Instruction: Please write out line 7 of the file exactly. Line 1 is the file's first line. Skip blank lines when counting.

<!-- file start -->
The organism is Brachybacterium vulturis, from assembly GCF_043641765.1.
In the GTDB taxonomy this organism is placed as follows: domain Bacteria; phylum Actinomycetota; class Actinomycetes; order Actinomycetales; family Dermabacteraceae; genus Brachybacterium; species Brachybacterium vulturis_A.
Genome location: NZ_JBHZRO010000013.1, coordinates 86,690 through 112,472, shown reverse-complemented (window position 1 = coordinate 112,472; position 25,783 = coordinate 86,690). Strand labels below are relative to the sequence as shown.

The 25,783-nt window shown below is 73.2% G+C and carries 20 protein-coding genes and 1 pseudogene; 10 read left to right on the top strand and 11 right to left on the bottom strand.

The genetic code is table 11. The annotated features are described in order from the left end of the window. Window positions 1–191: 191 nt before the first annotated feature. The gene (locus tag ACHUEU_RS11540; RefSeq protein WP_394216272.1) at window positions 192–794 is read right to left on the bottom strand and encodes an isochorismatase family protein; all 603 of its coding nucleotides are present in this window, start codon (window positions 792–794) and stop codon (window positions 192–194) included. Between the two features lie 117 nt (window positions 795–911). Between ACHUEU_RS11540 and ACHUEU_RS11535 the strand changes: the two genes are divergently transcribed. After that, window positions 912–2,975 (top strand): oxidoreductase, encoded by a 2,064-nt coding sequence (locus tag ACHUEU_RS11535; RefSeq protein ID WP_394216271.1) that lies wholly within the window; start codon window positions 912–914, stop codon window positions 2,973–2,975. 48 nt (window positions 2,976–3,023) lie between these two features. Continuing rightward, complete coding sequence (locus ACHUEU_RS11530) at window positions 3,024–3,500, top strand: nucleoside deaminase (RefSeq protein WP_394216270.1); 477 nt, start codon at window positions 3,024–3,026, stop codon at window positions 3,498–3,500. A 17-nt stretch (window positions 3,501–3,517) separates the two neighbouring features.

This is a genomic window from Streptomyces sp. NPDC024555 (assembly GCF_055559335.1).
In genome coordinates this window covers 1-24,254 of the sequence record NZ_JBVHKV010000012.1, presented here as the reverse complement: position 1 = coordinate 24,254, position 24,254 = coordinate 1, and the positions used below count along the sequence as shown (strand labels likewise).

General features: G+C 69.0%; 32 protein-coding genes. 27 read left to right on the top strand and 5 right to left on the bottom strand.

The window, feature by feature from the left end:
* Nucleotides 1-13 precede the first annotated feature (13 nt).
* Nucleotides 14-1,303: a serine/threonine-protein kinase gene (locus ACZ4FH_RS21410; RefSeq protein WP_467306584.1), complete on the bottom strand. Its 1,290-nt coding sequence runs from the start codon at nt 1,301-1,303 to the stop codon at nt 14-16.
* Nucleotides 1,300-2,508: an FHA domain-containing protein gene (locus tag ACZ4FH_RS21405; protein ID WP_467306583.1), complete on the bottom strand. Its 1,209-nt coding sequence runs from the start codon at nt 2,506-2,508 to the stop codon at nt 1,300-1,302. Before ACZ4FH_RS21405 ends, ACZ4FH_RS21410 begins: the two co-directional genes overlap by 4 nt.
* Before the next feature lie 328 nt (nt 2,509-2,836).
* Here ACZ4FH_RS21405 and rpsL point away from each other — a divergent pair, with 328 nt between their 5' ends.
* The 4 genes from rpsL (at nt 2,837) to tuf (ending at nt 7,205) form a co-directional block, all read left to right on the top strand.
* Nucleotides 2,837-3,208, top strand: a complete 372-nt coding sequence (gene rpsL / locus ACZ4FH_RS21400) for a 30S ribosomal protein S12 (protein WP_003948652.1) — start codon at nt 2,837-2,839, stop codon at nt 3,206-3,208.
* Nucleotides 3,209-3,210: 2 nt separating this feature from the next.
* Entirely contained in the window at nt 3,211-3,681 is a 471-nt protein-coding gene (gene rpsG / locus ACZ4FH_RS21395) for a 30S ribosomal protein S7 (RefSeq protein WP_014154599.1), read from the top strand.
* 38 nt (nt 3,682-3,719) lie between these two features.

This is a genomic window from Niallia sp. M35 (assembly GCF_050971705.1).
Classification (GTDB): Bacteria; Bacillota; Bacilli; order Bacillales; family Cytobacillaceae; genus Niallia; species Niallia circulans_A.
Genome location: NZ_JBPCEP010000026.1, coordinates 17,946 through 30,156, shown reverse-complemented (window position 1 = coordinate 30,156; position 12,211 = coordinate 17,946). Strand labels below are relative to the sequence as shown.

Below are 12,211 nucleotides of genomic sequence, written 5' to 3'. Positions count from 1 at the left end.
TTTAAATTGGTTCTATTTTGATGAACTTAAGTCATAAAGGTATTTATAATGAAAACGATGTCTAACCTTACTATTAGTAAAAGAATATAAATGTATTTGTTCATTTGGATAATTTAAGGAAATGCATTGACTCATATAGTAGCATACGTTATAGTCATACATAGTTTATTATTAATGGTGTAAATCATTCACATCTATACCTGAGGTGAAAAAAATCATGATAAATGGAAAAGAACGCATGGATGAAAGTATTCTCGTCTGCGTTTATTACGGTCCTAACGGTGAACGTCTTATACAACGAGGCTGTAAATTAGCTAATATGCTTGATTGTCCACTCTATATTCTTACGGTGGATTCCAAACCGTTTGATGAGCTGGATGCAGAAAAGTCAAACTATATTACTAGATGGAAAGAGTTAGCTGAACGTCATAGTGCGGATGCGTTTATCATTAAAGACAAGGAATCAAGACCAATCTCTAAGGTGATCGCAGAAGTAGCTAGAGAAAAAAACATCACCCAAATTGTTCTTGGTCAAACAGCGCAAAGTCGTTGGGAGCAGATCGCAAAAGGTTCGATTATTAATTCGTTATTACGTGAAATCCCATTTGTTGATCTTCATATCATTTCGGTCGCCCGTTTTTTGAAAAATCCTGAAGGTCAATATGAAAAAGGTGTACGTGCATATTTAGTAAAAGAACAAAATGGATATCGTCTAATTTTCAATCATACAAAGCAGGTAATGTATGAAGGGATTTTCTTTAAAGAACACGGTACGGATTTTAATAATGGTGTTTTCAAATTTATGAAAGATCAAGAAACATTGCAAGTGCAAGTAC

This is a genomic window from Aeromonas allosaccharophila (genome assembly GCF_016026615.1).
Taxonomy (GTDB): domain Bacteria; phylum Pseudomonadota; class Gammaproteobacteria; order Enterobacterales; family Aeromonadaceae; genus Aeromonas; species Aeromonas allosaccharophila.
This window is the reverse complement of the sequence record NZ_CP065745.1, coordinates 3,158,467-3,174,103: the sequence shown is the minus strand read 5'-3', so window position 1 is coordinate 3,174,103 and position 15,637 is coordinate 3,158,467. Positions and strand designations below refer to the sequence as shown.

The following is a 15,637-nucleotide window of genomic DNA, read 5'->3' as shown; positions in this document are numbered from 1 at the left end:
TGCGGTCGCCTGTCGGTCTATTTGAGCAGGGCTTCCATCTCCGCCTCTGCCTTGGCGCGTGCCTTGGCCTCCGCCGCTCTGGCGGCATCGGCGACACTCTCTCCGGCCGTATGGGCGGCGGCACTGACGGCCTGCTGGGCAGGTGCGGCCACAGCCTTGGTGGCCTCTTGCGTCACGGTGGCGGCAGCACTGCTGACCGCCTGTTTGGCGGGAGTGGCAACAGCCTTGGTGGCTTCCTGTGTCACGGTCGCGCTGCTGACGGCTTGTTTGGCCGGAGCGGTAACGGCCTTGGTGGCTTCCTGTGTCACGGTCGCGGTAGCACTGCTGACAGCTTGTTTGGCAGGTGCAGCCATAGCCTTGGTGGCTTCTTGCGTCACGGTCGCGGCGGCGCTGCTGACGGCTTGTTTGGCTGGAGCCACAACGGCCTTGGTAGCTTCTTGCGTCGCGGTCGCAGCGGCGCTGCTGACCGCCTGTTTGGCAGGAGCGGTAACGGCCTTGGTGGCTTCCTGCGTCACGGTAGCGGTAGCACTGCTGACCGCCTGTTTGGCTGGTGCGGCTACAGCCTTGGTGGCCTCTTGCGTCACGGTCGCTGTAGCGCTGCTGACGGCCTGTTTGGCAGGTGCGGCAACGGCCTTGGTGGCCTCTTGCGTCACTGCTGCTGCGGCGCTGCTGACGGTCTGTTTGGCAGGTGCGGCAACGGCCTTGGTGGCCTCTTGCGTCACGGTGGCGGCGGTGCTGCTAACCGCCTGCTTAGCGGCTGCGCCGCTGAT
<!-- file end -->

In genome coordinates this window covers 1-24,254 of the sequence record NZ_JBVHKV010000012.1, presented here as the reverse complement: position 1 = coordinate 24,254, position 24,254 = coordinate 1, and the positions used below count along the sequence as shown (strand labels likewise).